July 21, 1986

We are pleased to announce the successful conclusion of two trade policy actions, initiated by the President last fall, aimed at securing open markets for U.S. firms. Resolution of the two actions admits U.S. firms to the $5 billion Korean insurance market and provides comprehensive protection of foreign patents, copyrights, and trademarks in Korea. The President emphasized in his trade policy action plan in September 1985 that he would move vigorously to improve conditions for U.S. firms in individual foreign markets. Last fall he used his authority under section 301 of the 1974 Trade Act to initiate investigations of access to the Korean insurance market and of intellectual property protection in Korea.

The outcome of the insurance investigation enables U.S. insurance firms to underwrite both life and non-life insurance in Korea. Korean insurance authorities have told us that they will be prepared in the weeks ahead to receive license applications and to provide all necessary information on the technical requirements.

On intellectual property protection, the Korean Government will take a number of steps:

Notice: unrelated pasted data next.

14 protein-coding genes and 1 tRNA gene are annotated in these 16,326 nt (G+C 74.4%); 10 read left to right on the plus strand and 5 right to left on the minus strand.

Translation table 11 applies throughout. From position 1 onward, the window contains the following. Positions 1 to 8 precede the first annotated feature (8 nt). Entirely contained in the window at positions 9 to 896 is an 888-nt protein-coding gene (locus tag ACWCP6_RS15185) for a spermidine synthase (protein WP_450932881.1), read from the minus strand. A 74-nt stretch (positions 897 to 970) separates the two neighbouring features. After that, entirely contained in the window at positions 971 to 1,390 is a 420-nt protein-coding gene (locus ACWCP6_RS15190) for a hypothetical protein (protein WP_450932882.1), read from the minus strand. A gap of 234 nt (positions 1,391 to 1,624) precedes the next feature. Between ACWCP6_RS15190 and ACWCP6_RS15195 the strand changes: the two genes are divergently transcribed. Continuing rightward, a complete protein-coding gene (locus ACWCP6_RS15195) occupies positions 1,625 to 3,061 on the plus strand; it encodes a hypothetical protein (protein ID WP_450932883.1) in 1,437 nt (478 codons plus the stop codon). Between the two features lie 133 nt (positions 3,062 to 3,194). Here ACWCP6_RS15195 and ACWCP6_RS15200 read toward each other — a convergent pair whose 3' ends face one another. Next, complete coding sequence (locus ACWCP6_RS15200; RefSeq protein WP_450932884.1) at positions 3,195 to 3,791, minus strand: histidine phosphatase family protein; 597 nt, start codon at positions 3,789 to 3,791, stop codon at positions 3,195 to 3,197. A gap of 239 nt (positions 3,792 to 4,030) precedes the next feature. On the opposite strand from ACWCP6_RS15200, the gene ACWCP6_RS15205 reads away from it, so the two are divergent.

1. It intends to present to the National Assembly comprehensive copyright bills that will include coverage of traditional literary works, sound recordings, and computer software. The Korean Government also intends to take steps to join the Universal Copyright Convention and the Geneva Phonograms Convention next year.

2. The Korean Government intends to present to the legislature a bill to amend the patent law. The bill will provide coverage for chemical and pharmaceutical products and for new uses of these products.

3. On trademarks, the Korean Government has removed requirements for technology inducement as a condition for accepting applications for trademark licenses. The Korean authorities also have repealed export requirements on goods covered by trademark licenses and have lifted restrictions on royalty terms in licenses.

The U.S. and Korean Governments have agreed to establish consultative mechanisms to discuss matters related to both these issues. Opening foreign markets for U.S. firms in the services sector and universal protection of intellectual property rights are major U.S. goals for the forthcoming new round of multilateral trade negotiations. These are also significant objectives of our current consultations with individual countries under our Generalized System of Preferences for developing countries.

Note: Edward P. Djerejian read the statement to reporters at 12:15 p.m. in the Briefing Room at the White House.